Search, email, news, browsing, smartphones, operating systems and social networking - you'd think that might be enough to keep Google's hands full for now, but no - it also wants to be an ISP...
In an announcement somewhat out of the blue (just how Google likes them) the company used its official blog to declare:
"We're planning to build and test ultra high-speed broadband networks in a small number of trial locations across the United States. We'll deliver Internet speeds more than 100 times faster than what most Americans have access to today with 1 gigabit per second, fiber-to-the-home connections. We plan to offer service at a competitive price to at least 50,000 and potentially up to 500,000 people."
The motivation behind this? Primarily experimentation. It wants to lay this network in order to create a large test bed and see just what it is possible to create. Specifically Google says there are three key things it has in mind:
- Next generation apps: We want to see what developers and users can do with ultra high-speeds, whether it's creating new bandwidth-intensive "killer apps" and services, or other uses we can't yet imagine.
- New deployment techniques: We'll test new ways to build fiber networks, and to help inform and support deployments elsewhere, we'll share key lessons learned with the world.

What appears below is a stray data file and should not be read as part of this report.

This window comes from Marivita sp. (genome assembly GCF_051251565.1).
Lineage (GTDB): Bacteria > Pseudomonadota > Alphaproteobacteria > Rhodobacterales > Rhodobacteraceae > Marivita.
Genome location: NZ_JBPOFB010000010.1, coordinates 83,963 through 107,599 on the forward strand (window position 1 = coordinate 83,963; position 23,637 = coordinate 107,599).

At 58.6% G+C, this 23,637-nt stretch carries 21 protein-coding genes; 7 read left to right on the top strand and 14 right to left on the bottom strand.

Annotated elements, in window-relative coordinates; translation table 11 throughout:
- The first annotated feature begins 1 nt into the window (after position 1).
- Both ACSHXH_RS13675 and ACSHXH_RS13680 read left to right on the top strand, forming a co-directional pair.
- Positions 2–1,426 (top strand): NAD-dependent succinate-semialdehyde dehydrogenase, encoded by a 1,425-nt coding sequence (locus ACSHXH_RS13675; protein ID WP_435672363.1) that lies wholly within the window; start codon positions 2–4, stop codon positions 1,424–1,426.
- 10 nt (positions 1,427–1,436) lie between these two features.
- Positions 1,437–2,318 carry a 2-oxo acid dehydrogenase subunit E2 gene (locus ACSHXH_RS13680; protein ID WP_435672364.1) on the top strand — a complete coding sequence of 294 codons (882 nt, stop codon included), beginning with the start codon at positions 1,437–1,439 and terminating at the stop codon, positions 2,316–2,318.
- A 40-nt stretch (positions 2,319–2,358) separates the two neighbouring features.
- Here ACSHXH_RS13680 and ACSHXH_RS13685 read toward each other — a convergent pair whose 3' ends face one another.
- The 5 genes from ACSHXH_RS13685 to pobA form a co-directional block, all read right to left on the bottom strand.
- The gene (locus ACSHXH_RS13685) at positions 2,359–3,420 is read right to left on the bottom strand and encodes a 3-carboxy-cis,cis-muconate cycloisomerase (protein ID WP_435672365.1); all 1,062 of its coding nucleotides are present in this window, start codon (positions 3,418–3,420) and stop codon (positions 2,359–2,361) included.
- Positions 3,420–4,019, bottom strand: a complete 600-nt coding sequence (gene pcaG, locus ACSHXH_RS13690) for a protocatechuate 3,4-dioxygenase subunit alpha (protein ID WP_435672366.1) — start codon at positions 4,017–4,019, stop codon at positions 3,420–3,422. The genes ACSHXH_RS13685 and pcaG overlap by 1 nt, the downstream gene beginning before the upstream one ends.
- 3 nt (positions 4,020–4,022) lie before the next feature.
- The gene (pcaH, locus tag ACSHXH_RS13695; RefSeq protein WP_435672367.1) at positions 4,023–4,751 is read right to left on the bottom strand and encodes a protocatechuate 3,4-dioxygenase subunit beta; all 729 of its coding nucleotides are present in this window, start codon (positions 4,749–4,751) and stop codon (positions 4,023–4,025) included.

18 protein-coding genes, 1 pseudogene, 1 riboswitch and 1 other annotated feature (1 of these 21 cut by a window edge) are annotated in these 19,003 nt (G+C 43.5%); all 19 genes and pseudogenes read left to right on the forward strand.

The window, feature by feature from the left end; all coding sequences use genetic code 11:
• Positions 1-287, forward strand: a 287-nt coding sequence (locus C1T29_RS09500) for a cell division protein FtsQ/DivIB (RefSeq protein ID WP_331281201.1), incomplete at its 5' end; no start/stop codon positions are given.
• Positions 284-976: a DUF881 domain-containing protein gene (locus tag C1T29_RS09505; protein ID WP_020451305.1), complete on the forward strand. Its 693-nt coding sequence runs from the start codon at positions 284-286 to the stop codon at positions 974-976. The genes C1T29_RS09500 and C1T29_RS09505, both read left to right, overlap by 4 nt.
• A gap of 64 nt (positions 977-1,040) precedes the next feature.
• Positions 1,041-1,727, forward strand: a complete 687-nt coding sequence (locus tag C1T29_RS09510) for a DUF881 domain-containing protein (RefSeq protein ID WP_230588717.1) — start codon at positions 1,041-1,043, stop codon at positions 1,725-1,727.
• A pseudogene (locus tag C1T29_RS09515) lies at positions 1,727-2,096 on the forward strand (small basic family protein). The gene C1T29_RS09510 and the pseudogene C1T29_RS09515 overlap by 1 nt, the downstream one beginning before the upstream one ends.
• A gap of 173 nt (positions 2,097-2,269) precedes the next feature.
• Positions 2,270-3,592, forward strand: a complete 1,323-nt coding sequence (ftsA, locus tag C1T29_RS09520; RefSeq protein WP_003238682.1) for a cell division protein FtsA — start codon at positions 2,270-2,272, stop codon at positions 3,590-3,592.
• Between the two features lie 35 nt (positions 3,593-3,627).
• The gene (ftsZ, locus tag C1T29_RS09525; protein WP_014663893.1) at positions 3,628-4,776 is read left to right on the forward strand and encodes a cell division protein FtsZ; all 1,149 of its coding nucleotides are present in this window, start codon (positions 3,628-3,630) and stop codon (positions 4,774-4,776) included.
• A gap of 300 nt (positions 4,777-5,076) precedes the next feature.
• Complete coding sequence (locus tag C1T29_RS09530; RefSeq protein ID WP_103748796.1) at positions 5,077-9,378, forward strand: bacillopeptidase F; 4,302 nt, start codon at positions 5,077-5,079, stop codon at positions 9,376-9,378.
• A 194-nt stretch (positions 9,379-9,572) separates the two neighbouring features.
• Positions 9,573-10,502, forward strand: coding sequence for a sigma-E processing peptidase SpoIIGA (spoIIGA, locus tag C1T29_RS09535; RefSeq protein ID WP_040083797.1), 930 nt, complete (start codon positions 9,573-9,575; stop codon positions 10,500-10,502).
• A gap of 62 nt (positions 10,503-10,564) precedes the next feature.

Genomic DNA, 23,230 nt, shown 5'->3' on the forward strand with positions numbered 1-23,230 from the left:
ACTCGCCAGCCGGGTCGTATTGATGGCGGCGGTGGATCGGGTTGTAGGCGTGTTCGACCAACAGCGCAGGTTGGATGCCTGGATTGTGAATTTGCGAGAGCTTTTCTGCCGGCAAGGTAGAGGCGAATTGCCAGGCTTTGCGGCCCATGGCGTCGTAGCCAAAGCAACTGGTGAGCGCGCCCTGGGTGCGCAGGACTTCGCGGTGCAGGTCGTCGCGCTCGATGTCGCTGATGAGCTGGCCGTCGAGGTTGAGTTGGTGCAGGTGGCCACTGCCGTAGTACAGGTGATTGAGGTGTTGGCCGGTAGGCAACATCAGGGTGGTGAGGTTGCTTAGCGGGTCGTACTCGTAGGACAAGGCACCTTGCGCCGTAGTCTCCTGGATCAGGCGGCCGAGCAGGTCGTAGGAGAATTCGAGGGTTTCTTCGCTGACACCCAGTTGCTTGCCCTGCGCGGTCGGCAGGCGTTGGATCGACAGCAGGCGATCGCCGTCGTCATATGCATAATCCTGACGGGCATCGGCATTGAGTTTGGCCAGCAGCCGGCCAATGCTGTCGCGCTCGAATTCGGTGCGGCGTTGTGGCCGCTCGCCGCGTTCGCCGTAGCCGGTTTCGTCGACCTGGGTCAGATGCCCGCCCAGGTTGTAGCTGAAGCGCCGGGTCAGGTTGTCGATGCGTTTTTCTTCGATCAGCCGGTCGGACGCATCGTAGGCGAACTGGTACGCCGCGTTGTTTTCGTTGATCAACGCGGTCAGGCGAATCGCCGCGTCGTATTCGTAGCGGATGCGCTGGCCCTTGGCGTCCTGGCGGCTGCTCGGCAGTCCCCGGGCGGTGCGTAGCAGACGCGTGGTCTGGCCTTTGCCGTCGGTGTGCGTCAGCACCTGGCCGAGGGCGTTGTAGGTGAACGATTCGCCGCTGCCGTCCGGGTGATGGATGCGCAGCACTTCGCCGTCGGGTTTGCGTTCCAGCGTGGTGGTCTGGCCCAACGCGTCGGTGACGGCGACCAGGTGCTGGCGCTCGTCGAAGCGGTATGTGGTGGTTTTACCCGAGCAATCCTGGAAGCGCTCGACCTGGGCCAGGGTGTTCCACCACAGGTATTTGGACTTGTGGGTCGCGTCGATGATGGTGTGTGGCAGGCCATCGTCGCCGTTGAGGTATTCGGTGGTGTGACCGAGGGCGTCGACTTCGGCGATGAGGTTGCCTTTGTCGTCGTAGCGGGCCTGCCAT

- Openness and choice: We'll operate an "open access" network, giving users the choice of multiple service providers. And consistent with our past advocacy, we'll manage our network in an open, non-discriminatory and transparent way.
So what next? Google is looking to identify interesting communities. It asks local government to contact them and members of the public to put forward cases for any specific areas they may have in mind. The cut off point for responses is 26 March. From here, who knows?
Dear Google, I would like to suggest an area you may find interesting for your tests. It is progressive, but overcrowded and has watched helplessly as ISP after ISP fails miserably to provide performance and value for money... don't even get me started on customer service. Google, you may have heard of this area: it's called England.